I know cars at international launches are spruced up to the nines – that’s the nature of things.
It’s usually top spec and more – loads of extras to boost the sense of ‘feel-good’ factor.
Some cars can be a long way from such splendid attire when they reach these shores where mid-range trims are usually most sought after.
But even allowing for my exposure to luxury trim levels, there is no gainsaying the fact that the interior of the new Renault Captur has been transformed from the car’s weak point to a real strength.
As reported last week the new crossover will cost from ‘a whisker under €22,000’ when it arrives in Ireland in February.
It doesn’t take a mathematician to work out the new price represents around €1,500 of an increase. Yes, says Renault, but you are getting a new car, higher spec, lots of technology and more room.
It would say that, of course, yet all I know is there is no comparison between the old and new interiors.
There’s a new platform too which allows, among other things, for the car to be stretched by 11cm.
I found that helped rear-passenger room the most. As well as being longer, it is wider, taller and has an extended wheelbase.
Indeed, the new Captur is closer in size to the current Golf than the old one, they say.
Extra length helps boost boot space too (536 litres v old-model 445 litres) while specially designed new seats give 17mm more knee room for those in the back.
There are tried and trusted ‘new’ engines (more anon) and the promise of a hybrid early next year.
Spec levels vary, of course, but there is a new ‘smart’ cockpit, a 9.3in vertical multimedia screen, 10in digital instrument binnacle and the EASY-LINK connected multimedia services. Not a bad package at all.
They plan on three trims: Play, Iconic, S Edition with LED lights front and rear as standard; as are Android Auto and AppleCarplay.
There are several ADAS safety elements standard too and on that basis they expect a EuroNCap 5-star rating.
The Captur has always looked well so they haven’t done that much to the exterior. The nicely tucked-in rear and sharper front bonnet/lights cluster give it a bit of a lift.
There may be a hope the electric-only range in the plug-in hybrid might be tweaked from 45km to 50km – it would mean qualifying for tax relief here under new rules – but it is something of a long shot and a real pity as price will be critical.
The hybrid is expected relatively soon after the petrol and diesel versions. The plug-in, with its 9.8kWh battery, will develop a combined 150hp.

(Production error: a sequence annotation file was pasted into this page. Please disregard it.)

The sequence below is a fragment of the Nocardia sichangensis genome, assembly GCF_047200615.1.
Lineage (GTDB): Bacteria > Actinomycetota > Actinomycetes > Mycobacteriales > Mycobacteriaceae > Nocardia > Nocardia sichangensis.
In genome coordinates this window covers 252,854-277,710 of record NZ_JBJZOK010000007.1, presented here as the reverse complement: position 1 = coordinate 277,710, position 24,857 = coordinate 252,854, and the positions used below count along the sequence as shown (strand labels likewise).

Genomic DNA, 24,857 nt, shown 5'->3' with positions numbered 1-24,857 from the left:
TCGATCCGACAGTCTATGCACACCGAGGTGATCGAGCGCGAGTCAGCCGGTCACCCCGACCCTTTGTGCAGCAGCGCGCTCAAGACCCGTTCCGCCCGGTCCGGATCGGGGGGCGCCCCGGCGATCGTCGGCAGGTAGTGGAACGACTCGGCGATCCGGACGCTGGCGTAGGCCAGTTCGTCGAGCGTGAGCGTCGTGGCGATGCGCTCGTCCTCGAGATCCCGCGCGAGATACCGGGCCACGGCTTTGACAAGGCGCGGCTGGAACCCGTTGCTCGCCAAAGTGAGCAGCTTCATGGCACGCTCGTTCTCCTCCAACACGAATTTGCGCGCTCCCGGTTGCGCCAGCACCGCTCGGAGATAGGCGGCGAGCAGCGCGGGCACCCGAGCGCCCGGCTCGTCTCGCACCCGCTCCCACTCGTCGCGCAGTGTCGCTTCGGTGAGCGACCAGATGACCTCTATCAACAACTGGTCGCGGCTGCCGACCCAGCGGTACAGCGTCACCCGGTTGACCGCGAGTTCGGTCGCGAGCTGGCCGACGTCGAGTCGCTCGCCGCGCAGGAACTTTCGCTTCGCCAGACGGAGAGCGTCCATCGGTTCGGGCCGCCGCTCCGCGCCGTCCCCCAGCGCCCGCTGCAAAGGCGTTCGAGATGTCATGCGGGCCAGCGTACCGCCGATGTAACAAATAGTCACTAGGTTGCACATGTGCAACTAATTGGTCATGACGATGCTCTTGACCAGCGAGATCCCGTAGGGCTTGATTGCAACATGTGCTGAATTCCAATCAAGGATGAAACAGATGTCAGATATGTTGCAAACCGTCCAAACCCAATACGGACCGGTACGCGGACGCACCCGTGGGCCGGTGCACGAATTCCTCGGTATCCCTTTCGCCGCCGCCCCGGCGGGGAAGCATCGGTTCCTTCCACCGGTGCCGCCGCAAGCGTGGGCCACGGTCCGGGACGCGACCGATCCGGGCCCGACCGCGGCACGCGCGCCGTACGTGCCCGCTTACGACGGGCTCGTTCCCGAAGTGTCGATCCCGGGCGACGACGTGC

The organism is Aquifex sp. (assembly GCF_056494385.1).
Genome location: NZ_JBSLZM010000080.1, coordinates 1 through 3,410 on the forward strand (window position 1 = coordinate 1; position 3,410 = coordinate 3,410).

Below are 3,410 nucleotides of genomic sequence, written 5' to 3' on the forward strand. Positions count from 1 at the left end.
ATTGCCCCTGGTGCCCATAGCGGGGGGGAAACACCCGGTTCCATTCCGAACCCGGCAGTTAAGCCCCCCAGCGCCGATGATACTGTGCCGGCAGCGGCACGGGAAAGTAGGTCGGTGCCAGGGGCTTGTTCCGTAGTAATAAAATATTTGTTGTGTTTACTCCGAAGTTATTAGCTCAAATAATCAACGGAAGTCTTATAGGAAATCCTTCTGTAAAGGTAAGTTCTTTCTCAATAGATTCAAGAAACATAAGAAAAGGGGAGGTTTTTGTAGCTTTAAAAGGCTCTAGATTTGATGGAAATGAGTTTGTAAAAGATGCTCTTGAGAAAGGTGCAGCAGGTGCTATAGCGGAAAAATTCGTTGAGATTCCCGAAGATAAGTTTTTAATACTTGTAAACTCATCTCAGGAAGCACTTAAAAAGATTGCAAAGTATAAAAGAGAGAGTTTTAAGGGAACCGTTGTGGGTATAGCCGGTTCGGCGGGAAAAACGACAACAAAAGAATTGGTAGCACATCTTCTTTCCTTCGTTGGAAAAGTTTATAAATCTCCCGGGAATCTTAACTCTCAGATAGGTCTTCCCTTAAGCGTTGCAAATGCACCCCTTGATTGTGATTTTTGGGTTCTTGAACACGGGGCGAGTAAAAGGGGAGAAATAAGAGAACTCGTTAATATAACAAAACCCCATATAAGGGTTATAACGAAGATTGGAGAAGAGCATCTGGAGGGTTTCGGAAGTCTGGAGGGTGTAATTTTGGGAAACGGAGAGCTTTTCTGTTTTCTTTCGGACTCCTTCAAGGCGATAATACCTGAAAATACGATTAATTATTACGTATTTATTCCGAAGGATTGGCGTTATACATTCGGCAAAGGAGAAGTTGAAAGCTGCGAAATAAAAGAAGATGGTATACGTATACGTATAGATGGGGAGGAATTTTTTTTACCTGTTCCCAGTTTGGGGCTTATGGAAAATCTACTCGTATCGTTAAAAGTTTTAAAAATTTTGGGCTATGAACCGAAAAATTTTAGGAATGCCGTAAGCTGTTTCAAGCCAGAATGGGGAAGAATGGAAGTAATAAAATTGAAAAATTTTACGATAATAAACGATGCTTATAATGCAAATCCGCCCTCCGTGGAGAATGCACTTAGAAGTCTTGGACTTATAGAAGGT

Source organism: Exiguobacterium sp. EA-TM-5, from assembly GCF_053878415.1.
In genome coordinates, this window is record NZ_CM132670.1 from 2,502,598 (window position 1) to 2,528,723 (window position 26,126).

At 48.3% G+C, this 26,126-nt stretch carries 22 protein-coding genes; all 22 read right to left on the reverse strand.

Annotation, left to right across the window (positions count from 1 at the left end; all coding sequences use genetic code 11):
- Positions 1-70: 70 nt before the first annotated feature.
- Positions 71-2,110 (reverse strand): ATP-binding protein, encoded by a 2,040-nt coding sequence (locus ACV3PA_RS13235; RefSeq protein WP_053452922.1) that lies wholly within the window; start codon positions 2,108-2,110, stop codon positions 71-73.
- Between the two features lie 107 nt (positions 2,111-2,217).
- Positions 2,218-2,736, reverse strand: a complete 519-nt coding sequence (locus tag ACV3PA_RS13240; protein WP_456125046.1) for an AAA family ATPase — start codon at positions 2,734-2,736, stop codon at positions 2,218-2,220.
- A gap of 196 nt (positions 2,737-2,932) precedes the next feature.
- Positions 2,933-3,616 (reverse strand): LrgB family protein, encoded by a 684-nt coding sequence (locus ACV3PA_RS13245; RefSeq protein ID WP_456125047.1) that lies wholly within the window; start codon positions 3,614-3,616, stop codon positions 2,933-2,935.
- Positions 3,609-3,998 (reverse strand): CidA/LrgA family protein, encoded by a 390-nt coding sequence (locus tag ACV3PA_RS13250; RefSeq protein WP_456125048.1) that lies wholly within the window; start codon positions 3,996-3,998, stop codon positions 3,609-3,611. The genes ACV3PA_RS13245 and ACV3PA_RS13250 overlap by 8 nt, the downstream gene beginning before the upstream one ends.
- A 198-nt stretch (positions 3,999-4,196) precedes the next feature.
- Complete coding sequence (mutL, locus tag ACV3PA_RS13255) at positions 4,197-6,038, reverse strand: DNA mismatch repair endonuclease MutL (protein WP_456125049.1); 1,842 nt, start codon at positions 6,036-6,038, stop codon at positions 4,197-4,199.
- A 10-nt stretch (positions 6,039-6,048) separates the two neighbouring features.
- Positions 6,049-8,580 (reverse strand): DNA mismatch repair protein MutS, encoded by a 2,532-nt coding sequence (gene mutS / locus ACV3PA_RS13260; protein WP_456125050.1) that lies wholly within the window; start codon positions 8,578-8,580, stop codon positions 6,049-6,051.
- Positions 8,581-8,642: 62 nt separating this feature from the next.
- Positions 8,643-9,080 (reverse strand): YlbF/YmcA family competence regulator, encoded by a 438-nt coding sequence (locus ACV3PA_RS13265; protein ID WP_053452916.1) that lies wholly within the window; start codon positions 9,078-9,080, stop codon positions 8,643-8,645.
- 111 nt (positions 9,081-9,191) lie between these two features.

There will be TCe100, TCe130, TCe 155 petrols and dCi95, dCi115 diesels.
The TCe100 petrol and Blue dCi95 diesel (both manuals) are expected to be the most popular purchases.
Depending on what car you buy, you can have 5spd, 6spd manuals and/or a 7spd EDC dual clutch automatic.
We drove the 130hp petrol (automatic) and 115 diesel manual, neither of which will figure big-time in Irish buyers’ plans apparently.
I initially thought the diesel was just brilliant but it growled when I pushed it. The petrol had good pep but the bigger story for me was how much I liked the new gearshift in the 7spd auto.
The Greek roads threw some right decent potholes and crevices our way but only the worst of them caught the suspension unaware.
It felt a better-balanced car with the ability to take a fair bit in its stride though wheel choice would be important.
I’m reluctant to rattle on about handling and ride because 99pc of buyers will not push it as we did – and even that was fairly mild. Suffice to say it will feel even smoother on a road near you.
We just kept coming back to the inside and the effect of fresh design, and improved materials, on how the cabin new feels.
The materials on the dash and upper door trim were well above class average on one version but less so with a model/trim model we didn’t drive.
So check before ordering; the decor can make a big difference to the feel of the car.
Generally speaking, though, the Captur is a different proposition to what went before.
You will be spoilt for choice too with no fewer than 90 customisation variations and 18 interior combinations on offer.
Ali Kassai is executive vice-president of product programmes.
He was the director of the first generation of the Captur.
He remembers that when it was launched six years ago its high driving position was viewed as a huge plus – and it established the fashion for two-tone crossovers. The same applies today.
Back then there was only the Nissan Juke to compete with. Now there are in excess of 20. That makes 20+ reasons the car, but especially the cabin, has to be as good as it is.